‘No shit’ or ‘Oh, shit!’: responses to observations on the use of UML in professional practice

Petre, Marian (2014). ‘No shit’ or ‘Oh, shit!’: responses to observations on the use of UML in professional practice. Software and Systems Modeling, 13(4) pp. 1225–1235.

DOI: https://doi.org/10.1007/s10270-014-0430-4

Abstract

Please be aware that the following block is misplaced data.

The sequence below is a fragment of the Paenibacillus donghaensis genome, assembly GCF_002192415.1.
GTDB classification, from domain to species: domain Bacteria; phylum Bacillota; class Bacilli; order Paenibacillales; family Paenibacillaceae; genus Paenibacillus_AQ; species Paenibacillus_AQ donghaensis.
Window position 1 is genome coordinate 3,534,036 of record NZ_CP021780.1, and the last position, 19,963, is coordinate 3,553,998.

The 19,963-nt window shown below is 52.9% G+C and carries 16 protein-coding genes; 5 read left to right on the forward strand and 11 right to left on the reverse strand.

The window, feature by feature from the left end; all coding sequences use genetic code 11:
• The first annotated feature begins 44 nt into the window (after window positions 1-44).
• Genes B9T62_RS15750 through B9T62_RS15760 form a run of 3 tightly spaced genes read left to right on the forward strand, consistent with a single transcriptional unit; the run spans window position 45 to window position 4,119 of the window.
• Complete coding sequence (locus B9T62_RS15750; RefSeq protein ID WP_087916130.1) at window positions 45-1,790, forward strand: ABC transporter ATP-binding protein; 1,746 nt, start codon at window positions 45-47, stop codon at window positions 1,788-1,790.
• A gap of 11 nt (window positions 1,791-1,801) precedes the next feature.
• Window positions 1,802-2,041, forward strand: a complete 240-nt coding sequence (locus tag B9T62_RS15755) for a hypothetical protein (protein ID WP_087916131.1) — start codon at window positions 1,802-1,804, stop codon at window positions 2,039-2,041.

This paper follows a paper, “UML in Practice” presented at ICSE 2013. It summarizes and reflects on the dis- cussion and additional investigation that arose from “UML in Practice.” The paper provides a condensed recap of “UML in Practice” findings, explains what data were collected from which sources to inform this paper, and describes how the data were analyzed. It reports on the discussion that has arisen, summarizing responses from industry practitioners, academics teaching software engineering, and the UML com- munity, and considers how those responses reflect on the original observations. The responses to “UML in Practice” divide (crudely) between two perspectives: (1) the observa- tions made are familiar and unsurprizing, and match personal experience (“No shit”); or (2) the observations threaten long- held beliefs about UML use, and in particular about the sta- tus of UML as the de facto standard of software engineering, implying a need to change personal practice (“Oh, shit!”).

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